After his release in 1998, he returned to Dallas and worked as a courier for a law firm. But his finances were "in shambles," he recalls, and he wrote a bad check for $300 at a Wal-Mart. He was sentenced to prison again on a parole violation of the original burglary charge.

Johnson spent several months at the Gurney facility, a minimum security classification unit in northeast Texas, and was then transferred to the Allred unit, near Wichita Falls. Johnson says he was immediately approached by a member of the Gangster Disciples gang, "and one of the first things he asked me was 'Who was I going to be with?' My impression was like, 'nobody.' He explained to me, 'You're in a maximum security unit. If you're a homosexual, then you're going to have to have a man." Johnson resisted the approach, but the next day a different prisoner made as if to attack him, and the first inmate jumped up to defend Johnson. "So at this point, he's demanding sex as payment," says Johnson, his voice lowered, his speech slower. "He came into my cell one night. That was the first time I'd been physically raped."

In the grimmest fantasies of prison life-the ones that lie behind the jokes about dropped bars of soap, the subtext (or surface text) of scores of movies and TV shows-prison rape occurs when a group of hardened convicts jump the new kid in the cell block, drag him off to a corner, and hold him down. That certainly happens, but to avoid repeated attacks, prisoners are also often coerced into sex that they wouldn't otherwise choose. This threat of violence, combined with competition among the "wolves" (men who identify as straight and gain sex through domination-or domination through sex) for targets, creates a kind of prison marketplace. In the phenomenon of "hooking up," says Robert Dumond, a licensed clinical mental health counselor and expert on prison rape, "I may want to trade my safety for sex with you. If you promise to keep me from being gang-raped, I will give you my individual sexuality."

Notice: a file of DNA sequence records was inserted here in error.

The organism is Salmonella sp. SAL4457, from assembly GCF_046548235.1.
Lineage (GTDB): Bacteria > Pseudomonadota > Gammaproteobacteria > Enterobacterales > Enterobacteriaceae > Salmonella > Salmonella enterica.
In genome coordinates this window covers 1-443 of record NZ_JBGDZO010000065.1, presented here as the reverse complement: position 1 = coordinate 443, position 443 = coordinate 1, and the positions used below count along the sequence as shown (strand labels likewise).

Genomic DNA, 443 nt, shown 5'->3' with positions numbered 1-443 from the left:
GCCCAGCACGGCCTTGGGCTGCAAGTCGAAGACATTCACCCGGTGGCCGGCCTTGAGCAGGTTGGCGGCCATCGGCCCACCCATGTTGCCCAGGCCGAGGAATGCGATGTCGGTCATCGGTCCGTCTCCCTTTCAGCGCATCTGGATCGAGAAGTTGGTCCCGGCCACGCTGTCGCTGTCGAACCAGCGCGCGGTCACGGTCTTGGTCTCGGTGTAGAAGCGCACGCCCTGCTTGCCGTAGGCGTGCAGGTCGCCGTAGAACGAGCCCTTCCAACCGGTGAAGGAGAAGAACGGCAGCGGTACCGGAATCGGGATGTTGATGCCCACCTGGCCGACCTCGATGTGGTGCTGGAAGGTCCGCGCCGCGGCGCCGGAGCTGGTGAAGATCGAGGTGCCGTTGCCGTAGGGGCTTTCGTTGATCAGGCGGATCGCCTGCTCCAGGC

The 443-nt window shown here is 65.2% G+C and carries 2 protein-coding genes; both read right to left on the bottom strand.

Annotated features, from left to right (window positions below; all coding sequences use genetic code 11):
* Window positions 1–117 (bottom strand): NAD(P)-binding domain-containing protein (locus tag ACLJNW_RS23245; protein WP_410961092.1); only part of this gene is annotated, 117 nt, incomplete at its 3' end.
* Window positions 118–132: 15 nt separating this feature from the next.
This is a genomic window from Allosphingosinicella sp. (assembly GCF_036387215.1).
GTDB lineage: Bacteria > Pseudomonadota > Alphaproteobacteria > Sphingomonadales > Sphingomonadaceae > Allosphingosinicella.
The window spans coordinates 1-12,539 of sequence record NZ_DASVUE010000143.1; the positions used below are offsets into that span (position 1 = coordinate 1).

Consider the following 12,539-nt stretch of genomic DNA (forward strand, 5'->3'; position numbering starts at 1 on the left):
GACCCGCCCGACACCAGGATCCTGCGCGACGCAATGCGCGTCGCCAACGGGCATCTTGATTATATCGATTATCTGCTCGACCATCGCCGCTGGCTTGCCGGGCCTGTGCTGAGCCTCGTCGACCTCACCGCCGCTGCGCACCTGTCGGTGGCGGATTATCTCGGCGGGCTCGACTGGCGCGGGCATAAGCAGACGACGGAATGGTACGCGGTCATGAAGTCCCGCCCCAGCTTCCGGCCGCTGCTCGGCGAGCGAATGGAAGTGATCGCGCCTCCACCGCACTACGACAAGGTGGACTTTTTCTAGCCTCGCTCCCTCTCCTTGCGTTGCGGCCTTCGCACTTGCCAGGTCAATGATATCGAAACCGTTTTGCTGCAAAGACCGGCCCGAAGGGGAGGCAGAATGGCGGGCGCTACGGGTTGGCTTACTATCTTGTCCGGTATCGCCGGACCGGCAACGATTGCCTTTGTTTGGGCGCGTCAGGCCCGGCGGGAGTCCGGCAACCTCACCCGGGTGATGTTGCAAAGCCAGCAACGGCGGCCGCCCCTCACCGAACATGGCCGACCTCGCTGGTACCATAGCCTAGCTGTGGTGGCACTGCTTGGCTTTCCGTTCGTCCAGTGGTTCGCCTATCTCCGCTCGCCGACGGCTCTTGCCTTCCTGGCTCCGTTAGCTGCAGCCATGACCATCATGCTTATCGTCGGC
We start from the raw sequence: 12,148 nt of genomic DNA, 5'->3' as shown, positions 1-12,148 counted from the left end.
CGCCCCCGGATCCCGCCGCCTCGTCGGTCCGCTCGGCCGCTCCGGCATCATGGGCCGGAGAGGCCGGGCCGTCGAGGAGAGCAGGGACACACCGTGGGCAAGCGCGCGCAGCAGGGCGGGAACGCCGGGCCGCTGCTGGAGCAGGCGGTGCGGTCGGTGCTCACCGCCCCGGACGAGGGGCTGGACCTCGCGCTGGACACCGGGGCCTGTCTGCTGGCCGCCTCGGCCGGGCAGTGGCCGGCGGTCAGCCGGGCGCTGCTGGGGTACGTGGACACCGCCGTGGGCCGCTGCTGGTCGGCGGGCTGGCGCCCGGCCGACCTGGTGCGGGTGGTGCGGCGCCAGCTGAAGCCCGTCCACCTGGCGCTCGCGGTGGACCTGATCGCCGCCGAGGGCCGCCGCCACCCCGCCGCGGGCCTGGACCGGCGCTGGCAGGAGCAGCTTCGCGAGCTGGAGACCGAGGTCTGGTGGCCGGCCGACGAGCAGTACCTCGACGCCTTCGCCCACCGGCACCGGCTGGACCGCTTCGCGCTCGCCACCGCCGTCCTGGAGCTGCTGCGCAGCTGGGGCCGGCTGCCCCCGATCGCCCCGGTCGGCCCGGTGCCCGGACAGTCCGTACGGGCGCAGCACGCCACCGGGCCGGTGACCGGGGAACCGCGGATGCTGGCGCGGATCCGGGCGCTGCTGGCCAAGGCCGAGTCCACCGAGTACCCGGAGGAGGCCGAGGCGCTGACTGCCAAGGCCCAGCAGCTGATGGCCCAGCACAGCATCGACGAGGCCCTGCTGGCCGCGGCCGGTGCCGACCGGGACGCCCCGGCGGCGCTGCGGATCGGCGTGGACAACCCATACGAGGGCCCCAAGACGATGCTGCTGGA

In Johnson's case, this "lesser of two evils" calculation didn't help him. After about two months, he tells me, his "protector" started becoming abusive, "slapping me around, humiliating me in public." By November, Johnson was being "lent" out to other gang members for sex. During the course of his 18-month ordeal, Johnson was bought or sold between the Bloods, the Crips, the Mandingo Warriors, and the Mexican Mafia; at various times he was assigned to one person in a gang who was "in charge" of him. The gangs forced Johnson to have sex with their members and also sold his services to other inmates, usually for $5 to $10. According to an article by Daniel Brook published in Legal Affairs earlier this year, Johnson also received letters from gang members stating "that if he did not comply with their demands, the punishment would be even more severe than the rapes. One of the letters promised to 'smash your bitch ass ASAP' if Johnson resisted."

Johnson filed a series of grievances and complaints with the prison and appealed for a reclassification into safekeeping. Although he was once moved into another pod, Johnson was never put into safekeeping as he repeatedly requested. His court record, including his 300-page deposition, carbon copies of all his written complaints as well as threatening letters sent to him by other inmates, provides a catalog of forced sexual acts: He was assaulted in the shower room, stairwells, his cells, and other cells; he was forced into oral and anal sex, or men would masturbate on him. Johnson said he gradually began to become numb as a result of the continuous attacks. "After a while you just kind of lost emotions," he said. "It's like your feelings were worthlessness, guilt, shame, humiliation, embarrassment."